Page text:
Alinea, the avant-garde restaurant whose young chef once lost his sense of taste in a battle with tongue cancer, was one of two Chicago restaurants to receive the highest rating in Michelin’s debut red guide for the city.
Chef Grant Achatz, 36, won three stars at Alinea for dishes such as “hot potato cold potato soup.” Diners pull a pin holding the truffle-topped hot potato into cold soup before downing it like a whiskey shot. The restaurant charges $195 for a 21-course tasting menu.
Restaurant L20 also received Michelin’s top honor amid reports that its chef, Laurent Gras, has left the pricey eatery; the restaurant’s website lists set menus ranging from $110 to $245.
Charlie Trotter, one of Chicago’s most famous fine-dining chefs, won two stars for his eponymous spot, where tasting menus cost $135-$225. Ria and Avenues were also awarded two stars.
Rick Bayless, a favorite chef of President Barack Obama, was awarded a single star for Topolobampo, the sister venue to his Frontera Grill.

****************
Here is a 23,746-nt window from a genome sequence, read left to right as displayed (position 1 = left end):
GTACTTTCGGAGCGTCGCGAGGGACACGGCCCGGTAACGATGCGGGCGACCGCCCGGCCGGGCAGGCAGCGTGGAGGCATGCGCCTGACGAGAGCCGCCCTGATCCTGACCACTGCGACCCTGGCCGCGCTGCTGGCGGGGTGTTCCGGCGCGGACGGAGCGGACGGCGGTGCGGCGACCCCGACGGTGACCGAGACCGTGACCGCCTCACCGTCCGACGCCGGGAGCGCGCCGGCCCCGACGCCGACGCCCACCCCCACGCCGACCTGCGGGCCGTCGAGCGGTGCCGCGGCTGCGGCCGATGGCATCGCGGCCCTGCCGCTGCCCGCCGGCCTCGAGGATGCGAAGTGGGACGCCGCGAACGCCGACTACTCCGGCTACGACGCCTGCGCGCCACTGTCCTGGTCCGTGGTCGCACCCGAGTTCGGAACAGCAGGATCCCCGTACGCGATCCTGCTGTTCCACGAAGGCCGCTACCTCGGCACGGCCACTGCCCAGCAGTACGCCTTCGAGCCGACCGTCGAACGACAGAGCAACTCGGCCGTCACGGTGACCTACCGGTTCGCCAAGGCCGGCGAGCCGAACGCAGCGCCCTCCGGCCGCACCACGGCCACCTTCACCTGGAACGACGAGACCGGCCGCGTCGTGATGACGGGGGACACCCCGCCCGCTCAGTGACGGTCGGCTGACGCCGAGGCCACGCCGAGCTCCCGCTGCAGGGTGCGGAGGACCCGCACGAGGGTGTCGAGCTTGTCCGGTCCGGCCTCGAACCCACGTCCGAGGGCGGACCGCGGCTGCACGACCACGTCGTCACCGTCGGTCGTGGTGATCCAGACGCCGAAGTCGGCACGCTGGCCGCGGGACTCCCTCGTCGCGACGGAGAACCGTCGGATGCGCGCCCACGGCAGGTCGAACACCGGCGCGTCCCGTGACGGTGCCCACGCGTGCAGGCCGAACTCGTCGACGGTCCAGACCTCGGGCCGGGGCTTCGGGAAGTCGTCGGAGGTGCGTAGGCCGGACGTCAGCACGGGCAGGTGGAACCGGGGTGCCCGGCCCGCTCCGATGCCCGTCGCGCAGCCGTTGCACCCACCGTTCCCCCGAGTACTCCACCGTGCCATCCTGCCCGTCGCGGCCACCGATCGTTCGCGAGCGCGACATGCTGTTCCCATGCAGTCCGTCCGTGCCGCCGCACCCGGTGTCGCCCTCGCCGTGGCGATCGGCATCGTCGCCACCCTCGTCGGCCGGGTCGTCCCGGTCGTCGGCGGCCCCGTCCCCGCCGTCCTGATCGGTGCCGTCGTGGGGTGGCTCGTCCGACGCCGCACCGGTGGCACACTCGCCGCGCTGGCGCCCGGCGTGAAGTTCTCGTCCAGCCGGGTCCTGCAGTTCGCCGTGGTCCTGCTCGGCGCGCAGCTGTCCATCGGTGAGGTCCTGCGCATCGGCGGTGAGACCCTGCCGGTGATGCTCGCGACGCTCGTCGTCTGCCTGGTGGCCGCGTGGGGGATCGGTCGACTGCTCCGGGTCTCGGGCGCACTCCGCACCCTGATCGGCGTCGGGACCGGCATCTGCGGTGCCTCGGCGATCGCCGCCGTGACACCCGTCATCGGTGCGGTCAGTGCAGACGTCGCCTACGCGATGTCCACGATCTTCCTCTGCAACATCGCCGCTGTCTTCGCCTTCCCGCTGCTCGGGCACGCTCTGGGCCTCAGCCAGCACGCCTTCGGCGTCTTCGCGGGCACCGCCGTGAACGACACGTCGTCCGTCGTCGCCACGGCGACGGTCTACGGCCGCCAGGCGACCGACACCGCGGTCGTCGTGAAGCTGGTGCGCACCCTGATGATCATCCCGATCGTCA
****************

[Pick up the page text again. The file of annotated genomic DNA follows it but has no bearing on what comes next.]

Restaurants that win the three-star ranking may get a 25 percent bump to business, said guide director Jean-Luc Naret in an interview before the results were released. Chefs and executives say that will ripple into an economic boost for the city, where unemployment still sits at more than 10 percent.
Chicago joins New York and San Francisco as the only cities in North America to have a 2011 restaurant guide from Paris- based Michelin & Cie., the world’s second-biggest tire maker. It produced the first Red Guide at the turn of the 20th century to encourage travel by car.
Three stars means “exceptional cuisine, worth a special journey”; two, “excellent cooking, worth a detour”; one, “very good cooking in its category.”
The Chicago restaurants awarded stars are: Three Michelin stars: Alinea L2O Two Michelin stars: Avenues Charlie Trotter’s Ria One Michelin star: Blackbird Boka Bonsoiree Crofton on Wells Everest Graham Elliot Longman & Eagle NAHA NoMI Schwa Seasons Sepia Sixteen Spiaggia Takashi Topolobampo Tru Vie